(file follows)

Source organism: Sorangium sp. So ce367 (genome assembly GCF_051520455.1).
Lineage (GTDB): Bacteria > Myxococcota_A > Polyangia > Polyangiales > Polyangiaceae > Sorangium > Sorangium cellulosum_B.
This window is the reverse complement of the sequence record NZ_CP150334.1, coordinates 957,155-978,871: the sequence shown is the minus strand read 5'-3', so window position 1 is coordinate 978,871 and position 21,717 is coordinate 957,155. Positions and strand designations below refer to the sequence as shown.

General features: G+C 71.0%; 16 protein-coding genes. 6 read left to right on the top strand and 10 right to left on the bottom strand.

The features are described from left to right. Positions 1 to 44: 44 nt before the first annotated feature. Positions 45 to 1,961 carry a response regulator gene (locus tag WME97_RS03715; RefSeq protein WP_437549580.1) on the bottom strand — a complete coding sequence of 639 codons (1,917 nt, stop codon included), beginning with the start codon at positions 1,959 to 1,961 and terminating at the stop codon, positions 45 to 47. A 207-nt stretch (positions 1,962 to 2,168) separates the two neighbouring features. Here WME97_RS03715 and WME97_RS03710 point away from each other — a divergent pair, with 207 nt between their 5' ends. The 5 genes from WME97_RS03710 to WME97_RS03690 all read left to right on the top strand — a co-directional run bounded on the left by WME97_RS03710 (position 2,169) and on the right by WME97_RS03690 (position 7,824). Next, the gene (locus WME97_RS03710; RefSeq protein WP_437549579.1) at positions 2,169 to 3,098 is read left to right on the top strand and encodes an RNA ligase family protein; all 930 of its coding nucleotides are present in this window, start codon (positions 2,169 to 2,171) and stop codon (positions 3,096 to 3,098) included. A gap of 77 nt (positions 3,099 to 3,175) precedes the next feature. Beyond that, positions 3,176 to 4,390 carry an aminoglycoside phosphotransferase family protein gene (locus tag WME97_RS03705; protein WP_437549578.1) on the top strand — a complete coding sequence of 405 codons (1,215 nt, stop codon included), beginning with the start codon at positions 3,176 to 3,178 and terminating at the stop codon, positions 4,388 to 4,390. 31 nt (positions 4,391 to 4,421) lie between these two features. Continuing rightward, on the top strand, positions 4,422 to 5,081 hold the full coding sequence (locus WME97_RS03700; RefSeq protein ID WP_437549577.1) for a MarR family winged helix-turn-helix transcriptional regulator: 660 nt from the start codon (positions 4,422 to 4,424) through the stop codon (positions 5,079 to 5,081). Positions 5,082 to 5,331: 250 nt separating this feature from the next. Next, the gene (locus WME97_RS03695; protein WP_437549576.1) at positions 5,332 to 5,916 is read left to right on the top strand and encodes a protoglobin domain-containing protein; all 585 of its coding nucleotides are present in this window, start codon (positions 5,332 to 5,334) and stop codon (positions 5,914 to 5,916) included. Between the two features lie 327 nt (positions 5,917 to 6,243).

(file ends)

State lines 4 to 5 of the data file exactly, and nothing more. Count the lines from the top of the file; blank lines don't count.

General features: G+C 71.0%; 16 protein-coding genes. 6 read left to right on the top strand and 10 right to left on the bottom strand.

The features are described from left to right. Positions 1 to 44: 44 nt before the first annotated feature. Positions 45 to 1,961 carry a response regulator gene (locus tag WME97_RS03715; RefSeq protein WP_437549580.1) on the bottom strand — a complete coding sequence of 639 codons (1,917 nt, stop codon included), beginning with the start codon at positions 1,959 to 1,961 and terminating at the stop codon, positions 45 to 47. A 207-nt stretch (positions 1,962 to 2,168) separates the two neighbouring features. Here WME97_RS03715 and WME97_RS03710 point away from each other — a divergent pair, with 207 nt between their 5' ends. The 5 genes from WME97_RS03710 to WME97_RS03690 all read left to right on the top strand — a co-directional run bounded on the left by WME97_RS03710 (position 2,169) and on the right by WME97_RS03690 (position 7,824). Next, the gene (locus WME97_RS03710; RefSeq protein WP_437549579.1) at positions 2,169 to 3,098 is read left to right on the top strand and encodes an RNA ligase family protein; all 930 of its coding nucleotides are present in this window, start codon (positions 2,169 to 2,171) and stop codon (positions 3,096 to 3,098) included. A gap of 77 nt (positions 3,099 to 3,175) precedes the next feature. Beyond that, positions 3,176 to 4,390 carry an aminoglycoside phosphotransferase family protein gene (locus tag WME97_RS03705; protein WP_437549578.1) on the top strand — a complete coding sequence of 405 codons (1,215 nt, stop codon included), beginning with the start codon at positions 3,176 to 3,178 and terminating at the stop codon, positions 4,388 to 4,390. 31 nt (positions 4,391 to 4,421) lie between these two features. Continuing rightward, on the top strand, positions 4,422 to 5,081 hold the full coding sequence (locus WME97_RS03700; RefSeq protein ID WP_437549577.1) for a MarR family winged helix-turn-helix transcriptional regulator: 660 nt from the start codon (positions 4,422 to 4,424) through the stop codon (positions 5,079 to 5,081). Positions 5,082 to 5,331: 250 nt separating this feature from the next. Next, the gene (locus WME97_RS03695; protein WP_437549576.1) at positions 5,332 to 5,916 is read left to right on the top strand and encodes a protoglobin domain-containing protein; all 585 of its coding nucleotides are present in this window, start codon (positions 5,332 to 5,334) and stop codon (positions 5,914 to 5,916) included. Between the two features lie 327 nt (positions 5,917 to 6,243).